Σάββατο, 29 Μαρτίου 2014

ScienceDaily: Most Popular News

ScienceDaily: Most Popular News


New way to filter light: May provide first directional selectivity for light waves

Posted: 27 Mar 2014 11:24 AM PDT

Light waves can be defined by three fundamental characteristics: their color (or wavelength), polarization, and direction. While it has long been possible to selectively filter light according to its color or polarization, selectivity based on the direction of propagation has remained elusive. But now, for the first time, researchers have produced a system that allows light of any color to pass through only if it is coming from one specific angle; the technique reflects all light coming from other directions.

Chronic stress in early life causes anxiety, aggression in adulthood, neurobiologists find

Posted: 27 Mar 2014 09:36 AM PDT

In experiments to assess the impacts of social stress upon adolescent mice, both at the time they are experienced and during adulthood, a laboratory team conducted many different kinds of stress tests and means of measuring their impacts. The research indicates that a 'hostile environment in adolescence disturbs psychoemotional state and social behaviors of animals in adult life,' the team says.

Four in 10 infants lack strong parental attachments

Posted: 27 Mar 2014 09:35 AM PDT

In a study of 14,000 US children, 40 percent lack strong emotional bonds -- what psychologists call 'secure attachment' -- with their parents that are crucial to success later in life, according to a new report. The researchers found that these children are more likely to face educational and behavioral problems.

Inspiration linked to bipolar disorder risk

Posted: 27 Mar 2014 09:33 AM PDT

Inspiration has been linked with people at risk of developing bipolar disorder for the first time in a study. For generations, artists, musicians, poets and writers have described personal experiences of mania and depression, highlighting the unique association between creativity and bipolar disorder -- experiences which are backed up by recent research. But, until now, the specific links between inspiration -- the generation of ideas that form the basis of creative work -- and bipolar disorder has received little attention.

Computing with slime: Logical circuits built using living slime molds

Posted: 27 Mar 2014 07:03 AM PDT

A future computer might be a lot slimier than the solid silicon devices we have today. Researchers have revealed details of logic units built using living slime molds, which might act as the building blocks for computing devices and sensors.

Mass participation experiment reveals how to create the perfect dream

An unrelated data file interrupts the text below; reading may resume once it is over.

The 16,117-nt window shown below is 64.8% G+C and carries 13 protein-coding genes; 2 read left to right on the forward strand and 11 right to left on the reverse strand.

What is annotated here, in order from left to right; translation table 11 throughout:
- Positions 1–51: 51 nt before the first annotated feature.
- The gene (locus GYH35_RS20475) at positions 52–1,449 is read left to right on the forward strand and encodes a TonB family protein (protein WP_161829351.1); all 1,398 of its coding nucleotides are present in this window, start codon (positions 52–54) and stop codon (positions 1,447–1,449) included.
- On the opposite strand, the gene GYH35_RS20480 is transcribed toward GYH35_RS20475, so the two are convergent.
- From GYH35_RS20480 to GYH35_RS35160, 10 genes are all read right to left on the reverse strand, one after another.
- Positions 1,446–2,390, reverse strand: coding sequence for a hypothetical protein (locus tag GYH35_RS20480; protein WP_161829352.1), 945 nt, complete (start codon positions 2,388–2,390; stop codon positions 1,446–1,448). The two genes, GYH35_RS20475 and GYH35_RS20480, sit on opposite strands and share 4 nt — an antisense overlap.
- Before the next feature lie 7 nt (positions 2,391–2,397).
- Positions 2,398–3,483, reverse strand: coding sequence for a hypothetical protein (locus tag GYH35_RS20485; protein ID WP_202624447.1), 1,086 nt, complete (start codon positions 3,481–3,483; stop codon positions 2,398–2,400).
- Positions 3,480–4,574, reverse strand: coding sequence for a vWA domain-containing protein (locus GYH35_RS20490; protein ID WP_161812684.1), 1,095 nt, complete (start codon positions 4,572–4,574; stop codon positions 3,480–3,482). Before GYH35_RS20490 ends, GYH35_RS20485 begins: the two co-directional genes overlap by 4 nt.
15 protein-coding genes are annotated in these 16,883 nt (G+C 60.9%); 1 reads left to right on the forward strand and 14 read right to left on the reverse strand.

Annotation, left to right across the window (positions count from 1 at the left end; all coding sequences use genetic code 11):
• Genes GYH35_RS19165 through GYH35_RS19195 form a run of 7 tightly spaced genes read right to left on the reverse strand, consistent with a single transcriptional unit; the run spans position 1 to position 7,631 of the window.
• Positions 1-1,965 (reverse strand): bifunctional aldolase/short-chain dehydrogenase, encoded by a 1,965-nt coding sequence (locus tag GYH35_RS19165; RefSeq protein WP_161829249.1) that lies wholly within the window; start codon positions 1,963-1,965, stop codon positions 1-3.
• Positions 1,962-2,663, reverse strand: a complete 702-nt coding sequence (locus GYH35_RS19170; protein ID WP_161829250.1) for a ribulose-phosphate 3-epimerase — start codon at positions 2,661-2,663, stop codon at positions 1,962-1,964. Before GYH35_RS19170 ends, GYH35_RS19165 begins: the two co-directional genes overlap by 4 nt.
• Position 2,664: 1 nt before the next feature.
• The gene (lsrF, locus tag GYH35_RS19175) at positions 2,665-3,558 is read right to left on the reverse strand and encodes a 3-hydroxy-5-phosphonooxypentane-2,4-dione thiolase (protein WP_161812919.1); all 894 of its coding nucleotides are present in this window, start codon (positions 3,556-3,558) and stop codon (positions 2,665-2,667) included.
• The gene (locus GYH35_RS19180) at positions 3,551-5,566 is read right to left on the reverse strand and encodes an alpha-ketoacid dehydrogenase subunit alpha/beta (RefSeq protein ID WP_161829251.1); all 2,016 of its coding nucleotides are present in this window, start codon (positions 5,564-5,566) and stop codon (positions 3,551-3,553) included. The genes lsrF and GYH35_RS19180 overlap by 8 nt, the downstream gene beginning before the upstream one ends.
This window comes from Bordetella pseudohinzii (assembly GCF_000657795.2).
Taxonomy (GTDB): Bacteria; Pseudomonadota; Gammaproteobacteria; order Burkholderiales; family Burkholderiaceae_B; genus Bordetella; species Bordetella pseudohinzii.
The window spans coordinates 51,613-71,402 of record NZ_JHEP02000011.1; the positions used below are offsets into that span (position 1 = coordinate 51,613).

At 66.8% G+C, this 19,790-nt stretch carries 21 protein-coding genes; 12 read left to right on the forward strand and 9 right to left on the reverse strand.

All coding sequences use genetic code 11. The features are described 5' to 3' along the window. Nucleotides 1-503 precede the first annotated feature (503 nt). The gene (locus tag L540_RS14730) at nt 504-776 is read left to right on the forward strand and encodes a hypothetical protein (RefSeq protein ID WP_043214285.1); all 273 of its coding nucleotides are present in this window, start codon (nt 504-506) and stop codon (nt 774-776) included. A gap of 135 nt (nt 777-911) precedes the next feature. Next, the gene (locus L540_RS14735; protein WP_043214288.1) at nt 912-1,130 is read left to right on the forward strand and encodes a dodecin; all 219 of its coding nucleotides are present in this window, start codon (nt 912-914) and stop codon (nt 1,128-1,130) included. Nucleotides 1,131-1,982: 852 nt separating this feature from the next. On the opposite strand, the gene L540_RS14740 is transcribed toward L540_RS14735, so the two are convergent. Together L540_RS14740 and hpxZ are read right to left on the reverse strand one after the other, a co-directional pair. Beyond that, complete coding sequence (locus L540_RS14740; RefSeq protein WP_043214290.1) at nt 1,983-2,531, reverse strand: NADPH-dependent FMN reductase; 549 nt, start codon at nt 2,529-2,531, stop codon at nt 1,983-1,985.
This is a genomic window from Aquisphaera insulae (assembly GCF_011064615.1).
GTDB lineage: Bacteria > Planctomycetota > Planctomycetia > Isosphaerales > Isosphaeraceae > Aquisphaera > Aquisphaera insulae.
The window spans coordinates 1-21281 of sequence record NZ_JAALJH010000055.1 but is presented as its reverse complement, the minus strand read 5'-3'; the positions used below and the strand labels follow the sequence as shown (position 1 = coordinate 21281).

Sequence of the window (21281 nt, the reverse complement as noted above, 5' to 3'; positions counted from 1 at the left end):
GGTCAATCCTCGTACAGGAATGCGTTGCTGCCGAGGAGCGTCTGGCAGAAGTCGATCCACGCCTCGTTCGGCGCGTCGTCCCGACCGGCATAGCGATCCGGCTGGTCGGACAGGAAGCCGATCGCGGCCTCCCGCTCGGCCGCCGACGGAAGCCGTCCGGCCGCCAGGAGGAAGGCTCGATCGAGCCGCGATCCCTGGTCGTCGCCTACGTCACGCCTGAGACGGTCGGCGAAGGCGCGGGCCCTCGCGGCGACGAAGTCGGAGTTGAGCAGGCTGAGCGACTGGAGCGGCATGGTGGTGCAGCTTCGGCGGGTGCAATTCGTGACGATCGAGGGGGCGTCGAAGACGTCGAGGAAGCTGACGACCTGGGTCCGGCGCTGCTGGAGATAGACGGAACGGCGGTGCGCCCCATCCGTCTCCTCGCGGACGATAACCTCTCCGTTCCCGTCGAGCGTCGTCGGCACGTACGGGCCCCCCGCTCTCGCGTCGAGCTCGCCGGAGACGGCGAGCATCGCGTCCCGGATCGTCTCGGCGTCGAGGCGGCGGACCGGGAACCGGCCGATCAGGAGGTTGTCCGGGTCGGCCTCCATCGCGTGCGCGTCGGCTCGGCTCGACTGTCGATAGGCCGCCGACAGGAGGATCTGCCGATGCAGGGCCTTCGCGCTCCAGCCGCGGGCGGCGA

Posted: 26 Mar 2014 06:27 PM PDT

Psychologists have announced the results of a two-year study into dream control. The experiment shows that it is now possible for people to create their perfect dream, and so wake up feeling especially happy and refreshed. Researchers also discovered that people's dreams were especially bizarre around the time of a full moon.

No correlation between medical marijuana legalization, crime increase: Legalization may reduce homicide, assault rates

Posted: 26 Mar 2014 03:20 PM PDT

A professor of criminology found that legalization of medical marijuana is not an indicator of increased crime. It actually may be related to reductions in certain types of violent crime. The study tracked crime rates across all 50 states between 1990 and 2006, when 11 states legalized marijuana for medical use: Alaska, California, Colorado, Hawaii, Maine, Montana, Nevada, Oregon, Rhode Island, Vermont and Washington. Since the time period the study covered, 20 states and Washington, D.C., have legalized marijuana for medical use.

Crows understand water displacement at the level of a small child: Show causal understanding of a 5- to 7-year-old child

Posted: 26 Mar 2014 03:20 PM PDT

New Caledonian crows may understand how to displace water to receive a reward, with the causal understanding level of a 5- to 7-year-old child. Understanding causal relationships between actions is a key feature of human cognition. However, the extent to which non-human animals are capable of understanding causal relationships is not well understood. Scientists used the Aesop's fable riddle -- in which subjects drop stones into water to raise the water level and obtain an out-of reach-reward -- to assess New Caledonian crows' causal understanding of water displacement.

Autism begins in pregnancy, according to study: Cortical layers disrupted during brain development in autism

Posted: 26 Mar 2014 03:19 PM PDT

Researchers have published a study that gives clear and direct new evidence that autism begins during pregnancy. The researchers analyzed 25 genes in post-mortem brain tissue of children with and without autism. These included genes that serve as biomarkers for brain cell types in different layers of the cortex, genes implicated in autism and several control genes.

The search for seeds of black holes

Posted: 26 Mar 2014 02:03 PM PDT